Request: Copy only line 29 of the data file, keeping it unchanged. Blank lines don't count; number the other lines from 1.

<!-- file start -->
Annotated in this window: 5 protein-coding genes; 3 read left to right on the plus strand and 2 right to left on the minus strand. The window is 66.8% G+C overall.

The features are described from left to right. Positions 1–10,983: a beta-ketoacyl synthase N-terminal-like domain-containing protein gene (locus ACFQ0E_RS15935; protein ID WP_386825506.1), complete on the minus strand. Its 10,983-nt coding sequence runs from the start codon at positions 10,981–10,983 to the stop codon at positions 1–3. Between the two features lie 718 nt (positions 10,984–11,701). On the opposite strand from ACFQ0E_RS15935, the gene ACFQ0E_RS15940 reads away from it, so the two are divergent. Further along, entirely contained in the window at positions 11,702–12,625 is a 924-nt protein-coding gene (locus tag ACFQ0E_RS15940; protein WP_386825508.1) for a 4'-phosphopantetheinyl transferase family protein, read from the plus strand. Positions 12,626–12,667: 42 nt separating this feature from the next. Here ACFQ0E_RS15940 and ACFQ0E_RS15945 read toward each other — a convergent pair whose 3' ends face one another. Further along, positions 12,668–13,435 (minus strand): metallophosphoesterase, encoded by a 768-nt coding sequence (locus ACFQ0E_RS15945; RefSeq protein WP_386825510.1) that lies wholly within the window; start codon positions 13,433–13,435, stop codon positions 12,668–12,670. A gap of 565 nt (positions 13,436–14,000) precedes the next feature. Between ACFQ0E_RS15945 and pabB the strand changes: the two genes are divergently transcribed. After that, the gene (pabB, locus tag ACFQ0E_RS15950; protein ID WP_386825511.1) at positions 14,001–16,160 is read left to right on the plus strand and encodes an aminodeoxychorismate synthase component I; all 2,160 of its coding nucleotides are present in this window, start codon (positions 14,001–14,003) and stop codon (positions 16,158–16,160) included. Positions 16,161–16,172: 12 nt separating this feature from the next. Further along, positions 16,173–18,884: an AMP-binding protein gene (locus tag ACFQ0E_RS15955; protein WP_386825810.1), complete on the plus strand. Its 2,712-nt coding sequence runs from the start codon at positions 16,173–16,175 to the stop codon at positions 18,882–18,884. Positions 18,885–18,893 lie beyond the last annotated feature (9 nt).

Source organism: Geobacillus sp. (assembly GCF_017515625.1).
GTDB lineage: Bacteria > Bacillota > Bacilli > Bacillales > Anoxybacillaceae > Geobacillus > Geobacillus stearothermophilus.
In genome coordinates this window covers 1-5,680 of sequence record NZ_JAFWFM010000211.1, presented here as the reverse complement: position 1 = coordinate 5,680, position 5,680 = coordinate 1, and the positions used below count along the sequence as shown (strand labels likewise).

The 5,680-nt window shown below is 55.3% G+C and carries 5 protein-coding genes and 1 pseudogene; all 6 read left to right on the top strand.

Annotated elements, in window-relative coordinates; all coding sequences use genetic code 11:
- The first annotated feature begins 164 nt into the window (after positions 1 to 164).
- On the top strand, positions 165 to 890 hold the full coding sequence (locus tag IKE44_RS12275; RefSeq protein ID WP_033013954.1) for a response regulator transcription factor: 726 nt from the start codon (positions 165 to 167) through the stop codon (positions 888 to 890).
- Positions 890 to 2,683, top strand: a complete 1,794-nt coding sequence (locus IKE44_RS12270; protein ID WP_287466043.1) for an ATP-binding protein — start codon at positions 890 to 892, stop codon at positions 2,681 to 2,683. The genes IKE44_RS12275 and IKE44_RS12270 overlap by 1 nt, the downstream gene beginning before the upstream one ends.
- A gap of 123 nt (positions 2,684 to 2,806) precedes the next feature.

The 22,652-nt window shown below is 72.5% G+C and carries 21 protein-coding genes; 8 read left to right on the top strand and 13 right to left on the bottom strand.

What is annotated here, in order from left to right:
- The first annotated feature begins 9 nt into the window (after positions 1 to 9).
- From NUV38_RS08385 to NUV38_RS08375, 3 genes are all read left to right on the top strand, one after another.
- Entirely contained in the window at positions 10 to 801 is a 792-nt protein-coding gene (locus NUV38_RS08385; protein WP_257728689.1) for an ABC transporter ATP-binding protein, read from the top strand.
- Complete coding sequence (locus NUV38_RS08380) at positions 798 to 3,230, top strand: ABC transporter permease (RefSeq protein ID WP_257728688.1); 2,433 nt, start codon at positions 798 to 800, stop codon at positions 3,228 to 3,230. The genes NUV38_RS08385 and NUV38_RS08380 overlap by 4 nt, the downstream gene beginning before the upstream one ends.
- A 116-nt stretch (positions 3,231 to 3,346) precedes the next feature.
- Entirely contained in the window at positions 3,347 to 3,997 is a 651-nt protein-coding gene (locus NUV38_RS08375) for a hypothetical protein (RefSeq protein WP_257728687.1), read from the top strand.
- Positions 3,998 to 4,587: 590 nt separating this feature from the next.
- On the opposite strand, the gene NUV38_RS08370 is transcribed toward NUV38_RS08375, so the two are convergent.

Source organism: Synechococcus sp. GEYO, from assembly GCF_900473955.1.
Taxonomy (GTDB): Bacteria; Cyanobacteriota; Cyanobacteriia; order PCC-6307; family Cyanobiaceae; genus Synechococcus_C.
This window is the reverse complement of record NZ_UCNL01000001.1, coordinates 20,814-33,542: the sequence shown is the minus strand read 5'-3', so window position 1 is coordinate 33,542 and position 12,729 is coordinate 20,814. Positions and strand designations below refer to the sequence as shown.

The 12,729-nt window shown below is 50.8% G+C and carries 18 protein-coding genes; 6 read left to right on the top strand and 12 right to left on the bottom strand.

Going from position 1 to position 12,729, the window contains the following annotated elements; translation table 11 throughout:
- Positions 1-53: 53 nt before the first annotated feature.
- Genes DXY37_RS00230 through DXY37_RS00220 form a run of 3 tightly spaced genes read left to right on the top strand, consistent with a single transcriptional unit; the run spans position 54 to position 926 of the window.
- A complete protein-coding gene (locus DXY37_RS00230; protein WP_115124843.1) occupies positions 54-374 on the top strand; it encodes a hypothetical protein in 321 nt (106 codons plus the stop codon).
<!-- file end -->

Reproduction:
- A complete protein-coding gene (locus DXY37_RS00230; protein WP_115124843.1) occupies positions 54-374 on the top strand; it encodes a hypothetical protein in 321 nt (106 codons plus the stop codon).